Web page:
We have seen how temporal and spatial dimensions can play crucial role in a contextual search service. They are equally important for contextual recommendation. Consider a collaborative filtering based recommendation system for music.

Generally in collaborative filtering we use a 2 dimensional  item x user correlation matrix. However we may find that the kind of music people listen is  correlated to the hour of the day. We could make the recommendations more contextual  by making the correlation matrix 3 dimensional by adding the hour of the day as the third dimension.

Real Time Matching

The solution outlined is based on Hadoop batch processing. As search request trickles in, the system is expected to  accumulate the requests for a period and then run Hadoop map reduce jobs to find the matches

For real time or near real time response, the matching algorithms could be implemented on Storm or Spark Streaming. However it’s not feasible to go through all restaurant data in real time. For real time response, it will be necessary to index restaurant  data with the geo location and potentially some other attributes and store the data in a NOSQL database.

For faster response, it should also be possible to  partition the restaurant data based on geo location and hold the the partitions either as cached RDD in Spark streaming  or as in memory cache in Storm bolts.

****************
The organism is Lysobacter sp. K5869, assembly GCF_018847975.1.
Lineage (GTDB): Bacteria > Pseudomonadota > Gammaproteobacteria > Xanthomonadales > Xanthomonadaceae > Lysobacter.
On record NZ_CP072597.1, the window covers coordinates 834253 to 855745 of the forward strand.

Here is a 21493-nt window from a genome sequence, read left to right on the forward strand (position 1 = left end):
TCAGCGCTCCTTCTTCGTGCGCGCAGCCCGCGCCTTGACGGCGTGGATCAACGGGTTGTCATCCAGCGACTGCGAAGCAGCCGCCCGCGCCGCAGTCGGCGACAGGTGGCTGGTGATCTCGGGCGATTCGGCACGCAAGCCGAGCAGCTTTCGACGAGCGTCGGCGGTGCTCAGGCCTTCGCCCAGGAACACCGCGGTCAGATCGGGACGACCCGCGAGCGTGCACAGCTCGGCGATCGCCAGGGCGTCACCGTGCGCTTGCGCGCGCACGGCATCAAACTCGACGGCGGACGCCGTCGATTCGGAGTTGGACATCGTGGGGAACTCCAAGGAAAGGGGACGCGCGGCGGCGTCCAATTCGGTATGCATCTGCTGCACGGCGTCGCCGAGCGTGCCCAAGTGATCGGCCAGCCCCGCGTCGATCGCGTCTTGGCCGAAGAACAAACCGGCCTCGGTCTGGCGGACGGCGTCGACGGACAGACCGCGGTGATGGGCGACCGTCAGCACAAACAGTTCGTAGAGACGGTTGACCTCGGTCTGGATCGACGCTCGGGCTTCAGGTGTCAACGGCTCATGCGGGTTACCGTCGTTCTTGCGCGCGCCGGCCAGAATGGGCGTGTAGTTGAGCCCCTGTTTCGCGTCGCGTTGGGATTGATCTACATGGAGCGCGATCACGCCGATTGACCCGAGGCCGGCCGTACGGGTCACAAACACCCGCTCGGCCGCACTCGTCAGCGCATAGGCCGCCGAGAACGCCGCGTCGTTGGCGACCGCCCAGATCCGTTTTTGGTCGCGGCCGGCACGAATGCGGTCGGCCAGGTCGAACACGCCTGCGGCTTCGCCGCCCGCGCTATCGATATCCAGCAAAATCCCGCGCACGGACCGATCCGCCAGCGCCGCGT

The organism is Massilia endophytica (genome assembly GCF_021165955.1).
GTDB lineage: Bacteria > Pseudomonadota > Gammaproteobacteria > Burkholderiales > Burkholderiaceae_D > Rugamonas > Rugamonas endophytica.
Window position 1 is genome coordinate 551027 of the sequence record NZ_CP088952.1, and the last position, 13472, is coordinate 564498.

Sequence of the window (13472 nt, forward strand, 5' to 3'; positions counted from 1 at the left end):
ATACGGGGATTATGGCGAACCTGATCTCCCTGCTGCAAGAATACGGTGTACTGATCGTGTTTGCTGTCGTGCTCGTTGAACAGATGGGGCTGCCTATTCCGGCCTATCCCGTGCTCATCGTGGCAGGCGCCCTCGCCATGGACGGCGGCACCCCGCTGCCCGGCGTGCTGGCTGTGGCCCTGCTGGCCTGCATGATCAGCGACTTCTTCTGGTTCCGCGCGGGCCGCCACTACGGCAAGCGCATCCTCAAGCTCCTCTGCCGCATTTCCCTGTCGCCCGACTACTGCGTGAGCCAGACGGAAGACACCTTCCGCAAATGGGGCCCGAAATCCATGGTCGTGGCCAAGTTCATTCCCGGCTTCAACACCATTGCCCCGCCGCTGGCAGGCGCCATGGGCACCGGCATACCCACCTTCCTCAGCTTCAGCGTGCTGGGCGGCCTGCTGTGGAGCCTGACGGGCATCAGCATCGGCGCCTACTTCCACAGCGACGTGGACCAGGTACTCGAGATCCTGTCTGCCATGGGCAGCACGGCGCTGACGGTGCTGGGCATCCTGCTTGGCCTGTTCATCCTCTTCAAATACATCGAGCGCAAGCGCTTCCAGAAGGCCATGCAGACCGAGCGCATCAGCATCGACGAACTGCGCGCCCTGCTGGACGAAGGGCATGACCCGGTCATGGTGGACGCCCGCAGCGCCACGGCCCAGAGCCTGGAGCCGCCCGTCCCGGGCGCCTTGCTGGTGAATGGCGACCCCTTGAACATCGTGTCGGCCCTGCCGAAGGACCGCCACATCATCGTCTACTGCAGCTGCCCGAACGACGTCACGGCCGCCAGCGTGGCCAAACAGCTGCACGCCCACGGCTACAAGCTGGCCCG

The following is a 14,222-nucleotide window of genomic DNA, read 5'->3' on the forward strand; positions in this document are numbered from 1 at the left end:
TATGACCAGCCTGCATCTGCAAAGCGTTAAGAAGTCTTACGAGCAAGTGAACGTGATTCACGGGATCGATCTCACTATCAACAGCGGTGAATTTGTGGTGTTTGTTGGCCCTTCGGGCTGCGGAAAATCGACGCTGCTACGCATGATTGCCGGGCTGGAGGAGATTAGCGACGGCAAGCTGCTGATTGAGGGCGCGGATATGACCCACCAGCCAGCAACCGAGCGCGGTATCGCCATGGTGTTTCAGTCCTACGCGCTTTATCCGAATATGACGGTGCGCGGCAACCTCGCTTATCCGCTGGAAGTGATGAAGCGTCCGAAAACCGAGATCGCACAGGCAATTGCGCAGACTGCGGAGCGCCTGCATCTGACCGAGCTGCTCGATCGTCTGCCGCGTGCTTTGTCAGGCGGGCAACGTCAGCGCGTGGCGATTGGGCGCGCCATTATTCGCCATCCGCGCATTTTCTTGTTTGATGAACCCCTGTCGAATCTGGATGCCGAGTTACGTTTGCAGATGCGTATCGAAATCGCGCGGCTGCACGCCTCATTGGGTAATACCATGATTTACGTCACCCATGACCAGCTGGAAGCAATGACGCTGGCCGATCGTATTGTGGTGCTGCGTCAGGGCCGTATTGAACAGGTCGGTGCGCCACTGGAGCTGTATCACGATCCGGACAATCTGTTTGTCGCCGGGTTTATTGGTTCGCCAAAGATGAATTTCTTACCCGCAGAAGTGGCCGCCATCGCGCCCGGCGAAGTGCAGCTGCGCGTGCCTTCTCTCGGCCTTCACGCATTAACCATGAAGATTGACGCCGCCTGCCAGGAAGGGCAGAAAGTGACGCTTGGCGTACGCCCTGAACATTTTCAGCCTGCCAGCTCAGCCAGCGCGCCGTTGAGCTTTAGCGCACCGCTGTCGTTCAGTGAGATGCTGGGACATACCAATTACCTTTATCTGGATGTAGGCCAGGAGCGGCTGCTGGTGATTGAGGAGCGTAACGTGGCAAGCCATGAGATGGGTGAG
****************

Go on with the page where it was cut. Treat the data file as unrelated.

Final Thoughts

We have gone through an exercise of how to implement a location and time based service using the matching engine available in sifarish.

There is no tutorial doc for this example. However, you could generate some data and  follow the tutorial for product matching for the processing steps.

For commercial support for this solution or other solutions in my github repositories, please talk to ThirdEye Data Science Services. Support is available for Hadoop or Spark deployment on cloud including installation, configuration and testing,


About Pranab

I am Pranab Ghosh, a software professional in the San Francisco Bay area. I manipulate bits and bytes for the good of living beings and the planet. I have worked with myriad of technologies and platforms in various business domains for early stage startups, large corporations and anything in between. I am an active blogger and open source project owner. I am passionate about technology and green and sustainable living. My technical interest areas are Big Data, Distributed Processing, NOSQL databases, Machine Learning and Programming languages. I am fascinated by problems that don't have neat closed form solution.
This entry was posted in Big Data, Hadoop and Map Reduce, Mobile, Real Time Processing, Recommendation Engine, Search, Spark, Storm and tagged , , , . Bookmark the permalink.